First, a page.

For many of us, removing the security-blanket of headphones allows us to stop (often subconsciously!) listening to ourselves so much while we record, and focus more on the script and the feelings we want to create with it.
We also tend to try to sound more “official” when we have headphones on. Removing them can help us feel, and sound, more normal and loose…which many clients want.
Totally understandable! There are some great, small, compact monitors that can actually fit in very small spaces. You might be able to get creative in where/how you hang or set them in your space.
It’s worth at least seeing if there’s a way for you to make it happen. As Don says “Actors tend to be better actors without headphones.”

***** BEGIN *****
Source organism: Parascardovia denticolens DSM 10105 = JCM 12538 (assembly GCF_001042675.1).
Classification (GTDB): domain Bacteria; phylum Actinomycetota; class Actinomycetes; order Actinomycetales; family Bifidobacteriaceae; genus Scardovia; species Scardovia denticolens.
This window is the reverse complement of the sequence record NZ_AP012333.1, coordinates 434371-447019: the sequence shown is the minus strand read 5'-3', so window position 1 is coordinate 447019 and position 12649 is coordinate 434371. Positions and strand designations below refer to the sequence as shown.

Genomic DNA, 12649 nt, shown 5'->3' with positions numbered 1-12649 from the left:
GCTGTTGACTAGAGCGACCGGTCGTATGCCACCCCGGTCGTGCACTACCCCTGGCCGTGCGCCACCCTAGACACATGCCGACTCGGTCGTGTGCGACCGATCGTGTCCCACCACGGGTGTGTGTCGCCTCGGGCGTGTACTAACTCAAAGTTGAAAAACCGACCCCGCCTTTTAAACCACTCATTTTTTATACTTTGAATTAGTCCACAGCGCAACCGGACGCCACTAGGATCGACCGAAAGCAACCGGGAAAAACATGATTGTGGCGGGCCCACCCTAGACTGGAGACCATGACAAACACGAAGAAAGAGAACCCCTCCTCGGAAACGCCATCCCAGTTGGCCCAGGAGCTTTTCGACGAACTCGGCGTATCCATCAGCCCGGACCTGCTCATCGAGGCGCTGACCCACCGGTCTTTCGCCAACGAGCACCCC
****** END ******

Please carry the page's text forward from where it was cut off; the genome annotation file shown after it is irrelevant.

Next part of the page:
Here’s one of Don’s favorite options. They also allow you to plug in headphones when you want them, right in the front of the monitors
Eris 4.5 Monitors (7″ x 7″ on the bottom, 9.5″ tall)
The same monitors have a smaller size (Eris 3.5) and a big sister version (Eris 5.5) that are also great options if you need slightly smaller, or the larger ones are better in larger spaces and/or working with more music.
A) You’ll still be able to hear enough on playback on good monitors. B) There’s great tech software available to help take that out automatically. C) As Don says, “I’ll take some mouth noise with GREAT performance over no mouth noise and a bad performance.”
Right here! Izotope Director of Education and professional mastering engineer Jonathan Wyner discusses mastering with headphones in detail.
Totally get it! At least try recording with one headphone/earbud OFF/OUT, so that you can still hear your system, but you’re not totally immersed in your own voice.